Arjun’s project wins him a place among Top 40 in Regeneron Science Talent Search.
The Regeneron Science Talent Search (STS), founded and produced by Society for Science & the Public in 1942, is America’s oldest and most prestigious science and math competition for high school seniors. That STS harnesses the best potential is evident from the fact that its alumni have gone on to receive more than 100 of the world’s most esteemed science and math honors including 13 Nobel Prizes.
The 300 scholars and their schools are awarded $2,000 each while the 40 finalists are awarded $25,000. Further, the 40 finalists are invited to attend a judging event in Washington DC where the top 10 students receive awards ranging from $40,000 to $250,000. This year’s awards will be announced at a black-tie gala awards ceremony at the National Building Museum on March 10.
Impressively, year after year, Indian students continue to make their presence felt at the talent search. This year nine of the 40 finalists in the Regeneron Science Talent Search are of Indian-origin, making up for about 23 percent of the finalists. The Top Scholars or the 40 finalists get to receive a minimum award of $25,000 making it one of the most respected talent searches in the US.
Arjun Neervannan, a Senior from University High School, Irvine, California was selected earlier this week as one of the Regeneron STS Top 40 after a previously selected student dropped out.
He will be attending the prestigious Jerome Fisher Management and Technology (M&T) Program at University of Pennsylvania & Wharton School of Business in fall 2020.
Arjun spoke with the American Bazaar on what it takes to qualify for the talent search and how did he prepare for the journey.
Tell us about Regeneron STS. What place did you get and what was the selection process?
Applicants have to complete individual research projects, submit a 20-page original scientific paper, provide recommendations (from teachers, project mentor and high school counselor), and offer transcripts and optional test scores.
Entries are reviewed by three or more PhD scientists, mathematicians, or engineers in the subject area of the entry. I am one of the 40 finalists taking part in the STS Finals Week March 5-11 in Washington DC.
Tell us about your project. It is very unique and especially something that would speak to immigrants who are often subjected to bullying that begins in school. Why did you think of it and why was it important?
Cyberbullying and toxic language use is a worldwide problem that affects millions of teenagers and children, especially immigrants, many of whom are subject to racist or culturally insensitive comments made online.
Having seen these hurtful comments myself online and in real life (often as early as elementary school), I wanted to change that by developing a tool that would alert, inform and educate the kids about cyberbullying and toxic language.
With the advent of AI (Artificial Intelligence), I thought it was best suited to address the challenging problem of understanding language context and provide more reliable and accurate models.
Having built the tool for county, and state science fair competitions, I applied to the Regeneron Science Talent Search to use it as a platform to raise awareness about this cyberbullying problem and the solution that I’ve come up with.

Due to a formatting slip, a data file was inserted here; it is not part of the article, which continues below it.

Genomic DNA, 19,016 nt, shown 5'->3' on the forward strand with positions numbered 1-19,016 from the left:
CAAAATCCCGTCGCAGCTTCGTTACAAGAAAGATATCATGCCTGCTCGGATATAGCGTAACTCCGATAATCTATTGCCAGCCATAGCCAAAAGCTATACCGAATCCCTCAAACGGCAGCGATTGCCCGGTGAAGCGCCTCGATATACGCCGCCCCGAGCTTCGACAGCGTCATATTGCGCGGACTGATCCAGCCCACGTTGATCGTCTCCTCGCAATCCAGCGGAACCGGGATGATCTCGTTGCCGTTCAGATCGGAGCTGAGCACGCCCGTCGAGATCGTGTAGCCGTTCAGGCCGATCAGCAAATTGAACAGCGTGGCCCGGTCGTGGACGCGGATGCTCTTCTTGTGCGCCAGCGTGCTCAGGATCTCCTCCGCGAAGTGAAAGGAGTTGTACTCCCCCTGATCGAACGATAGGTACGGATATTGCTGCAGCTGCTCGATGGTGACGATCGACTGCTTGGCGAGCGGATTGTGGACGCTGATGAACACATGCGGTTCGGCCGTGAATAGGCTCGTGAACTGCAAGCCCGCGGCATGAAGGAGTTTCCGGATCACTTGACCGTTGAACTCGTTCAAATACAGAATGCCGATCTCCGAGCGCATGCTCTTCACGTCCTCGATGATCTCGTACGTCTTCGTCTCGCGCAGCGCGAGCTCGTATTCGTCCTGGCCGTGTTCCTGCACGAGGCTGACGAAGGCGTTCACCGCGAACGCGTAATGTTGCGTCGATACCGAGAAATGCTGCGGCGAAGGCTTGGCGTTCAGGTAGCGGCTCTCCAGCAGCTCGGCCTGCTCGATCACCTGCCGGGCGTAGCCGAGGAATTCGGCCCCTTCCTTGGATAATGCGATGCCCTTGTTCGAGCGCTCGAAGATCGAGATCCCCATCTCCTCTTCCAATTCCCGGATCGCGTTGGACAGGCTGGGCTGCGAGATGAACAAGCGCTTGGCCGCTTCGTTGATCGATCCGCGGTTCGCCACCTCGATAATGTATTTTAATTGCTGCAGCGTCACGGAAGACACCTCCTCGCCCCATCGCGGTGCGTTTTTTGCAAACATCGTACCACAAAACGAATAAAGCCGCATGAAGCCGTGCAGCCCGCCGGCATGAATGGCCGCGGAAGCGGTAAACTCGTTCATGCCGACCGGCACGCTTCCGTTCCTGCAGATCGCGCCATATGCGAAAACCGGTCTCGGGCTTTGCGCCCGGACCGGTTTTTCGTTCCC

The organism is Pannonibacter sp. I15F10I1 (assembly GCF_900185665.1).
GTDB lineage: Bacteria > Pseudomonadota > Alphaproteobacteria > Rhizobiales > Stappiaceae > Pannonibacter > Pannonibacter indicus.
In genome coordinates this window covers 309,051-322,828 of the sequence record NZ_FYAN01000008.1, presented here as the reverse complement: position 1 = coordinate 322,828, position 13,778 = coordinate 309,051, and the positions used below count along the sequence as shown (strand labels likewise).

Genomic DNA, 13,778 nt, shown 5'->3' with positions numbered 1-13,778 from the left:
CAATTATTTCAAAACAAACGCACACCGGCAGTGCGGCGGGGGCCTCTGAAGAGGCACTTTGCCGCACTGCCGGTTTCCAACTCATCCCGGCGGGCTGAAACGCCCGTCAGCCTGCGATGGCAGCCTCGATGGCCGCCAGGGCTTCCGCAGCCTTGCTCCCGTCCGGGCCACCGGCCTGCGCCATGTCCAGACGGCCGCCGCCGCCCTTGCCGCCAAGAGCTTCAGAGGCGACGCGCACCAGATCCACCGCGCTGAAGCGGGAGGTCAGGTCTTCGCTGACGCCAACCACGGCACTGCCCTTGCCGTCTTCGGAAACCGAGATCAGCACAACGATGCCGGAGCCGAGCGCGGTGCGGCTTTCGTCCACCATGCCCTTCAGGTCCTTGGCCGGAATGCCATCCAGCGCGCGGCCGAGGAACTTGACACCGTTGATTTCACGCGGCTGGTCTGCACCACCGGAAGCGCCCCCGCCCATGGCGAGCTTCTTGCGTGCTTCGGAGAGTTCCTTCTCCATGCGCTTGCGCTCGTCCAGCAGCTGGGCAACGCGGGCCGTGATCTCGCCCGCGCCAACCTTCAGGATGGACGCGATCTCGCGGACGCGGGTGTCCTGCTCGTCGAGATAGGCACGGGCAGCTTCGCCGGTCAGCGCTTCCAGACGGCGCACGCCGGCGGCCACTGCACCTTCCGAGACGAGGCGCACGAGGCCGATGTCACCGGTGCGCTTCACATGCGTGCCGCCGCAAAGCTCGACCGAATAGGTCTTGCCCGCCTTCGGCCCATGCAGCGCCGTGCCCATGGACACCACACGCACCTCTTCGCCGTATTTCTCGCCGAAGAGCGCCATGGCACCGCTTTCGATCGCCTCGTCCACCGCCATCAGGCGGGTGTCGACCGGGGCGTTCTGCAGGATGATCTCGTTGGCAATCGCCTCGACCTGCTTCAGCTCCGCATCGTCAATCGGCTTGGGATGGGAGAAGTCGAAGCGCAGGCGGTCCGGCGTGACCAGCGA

I believe that the solution to cyberbullying and many such social problems we see online can be found by applying smarter AI research. I hope my approach can be one of the ways for online forums to curb toxic comments without curbing free speech.
Being selected as one of the top 40 finalists is a major boost to my confidence and a validation of my pursuit to solve social challenges by using the latest scientific research methods.
What would you say to thousands of Regeneron aspirants? What are the goals they need to keep in mind?
I believe it all starts small; I would encourage younger students to look at the problems they face or phenomena they encounter as a starting point to get inspired, and to learn more about its root cause.
Even the smallest of projects and discoveries can be incredibly rewarding as they can have outsized impacts. No matter how complex the concept may be, if one persists, he/she will eventually figure it out, or more help will come, which would not only increase their understanding, but also in help them to tackle bigger issues or master more scientific concepts.
I would also encourage students to never take no for an answer and keep asking “why” until you get to the root of the problem.
Have a burning curiosity to learn about anything and everything, as one never knows what could be useful later and strive to challenge and improve the status quo.
Particularly talking about South Asian community where academic excellence is seen as a marker of success, what message would you like to give?
I believe that the passion for learning and incessant curiosity is more important than academic success. An inquisitive mind with a love for learning is needed to excel in anything; it is not about knowing all the answers but rather being open to new ideas and being eager to learn.
Some of the most groundbreaking discoveries that have come about have been the result of a person’s burning curiosity to think out of the box and to explore and experience the unknown.
In this regard, I believe that academic excellence is not the best indicator of success; rather, being open to new ideas, learning from failures, and thinking out of the box are far more important.